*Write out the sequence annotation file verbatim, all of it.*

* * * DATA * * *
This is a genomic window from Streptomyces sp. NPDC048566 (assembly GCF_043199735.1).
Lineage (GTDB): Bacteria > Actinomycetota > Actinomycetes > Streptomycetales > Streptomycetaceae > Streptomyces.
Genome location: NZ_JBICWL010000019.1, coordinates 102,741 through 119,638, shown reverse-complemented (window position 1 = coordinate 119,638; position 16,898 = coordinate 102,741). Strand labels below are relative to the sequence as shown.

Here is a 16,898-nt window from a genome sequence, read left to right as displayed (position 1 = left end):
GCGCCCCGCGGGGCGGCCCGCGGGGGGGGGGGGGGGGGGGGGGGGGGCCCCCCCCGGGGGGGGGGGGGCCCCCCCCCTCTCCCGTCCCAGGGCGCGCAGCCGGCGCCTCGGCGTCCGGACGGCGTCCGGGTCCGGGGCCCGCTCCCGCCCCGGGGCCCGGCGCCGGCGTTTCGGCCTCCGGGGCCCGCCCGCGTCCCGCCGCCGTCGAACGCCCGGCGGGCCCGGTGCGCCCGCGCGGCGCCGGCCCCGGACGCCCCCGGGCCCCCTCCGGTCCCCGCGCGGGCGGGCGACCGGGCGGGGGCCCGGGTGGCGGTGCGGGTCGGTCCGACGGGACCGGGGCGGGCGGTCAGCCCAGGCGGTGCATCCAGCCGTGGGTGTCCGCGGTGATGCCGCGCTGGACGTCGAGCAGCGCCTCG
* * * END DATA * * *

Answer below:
This is a genomic window from Streptomyces sp. NPDC048566 (assembly GCF_043199735.1).
Lineage (GTDB): Bacteria > Actinomycetota > Actinomycetes > Streptomycetales > Streptomycetaceae > Streptomyces.
Genome location: NZ_JBICWL010000019.1, coordinates 102,741 through 119,638, shown reverse-complemented (window position 1 = coordinate 119,638; position 16,898 = coordinate 102,741). Strand labels below are relative to the sequence as shown.

Here is a 16,898-nt window from a genome sequence, read left to right as displayed (position 1 = left end):
GCGCCCCGCGGGGCGGCCCGCGGGGGGGGGGGGGGGGGGGGGGGGGGCCCCCCCCGGGGGGGGGGGGGCCCCCCCCCTCTCCCGTCCCAGGGCGCGCAGCCGGCGCCTCGGCGTCCGGACGGCGTCCGGGTCCGGGGCCCGCTCCCGCCCCGGGGCCCGGCGCCGGCGTTTCGGCCTCCGGGGCCCGCCCGCGTCCCGCCGCCGTCGAACGCCCGGCGGGCCCGGTGCGCCCGCGCGGCGCCGGCCCCGGACGCCCCCGGGCCCCCTCCGGTCCCCGCGCGGGCGGGCGACCGGGCGGGGGCCCGGGTGGCGGTGCGGGTCGGTCCGACGGGACCGGGGCGGGCGGTCAGCCCAGGCGGTGCATCCAGCCGTGGGTGTCCGCGGTGATGCCGCGCTGGACGTCGAGCAGCGCCTCG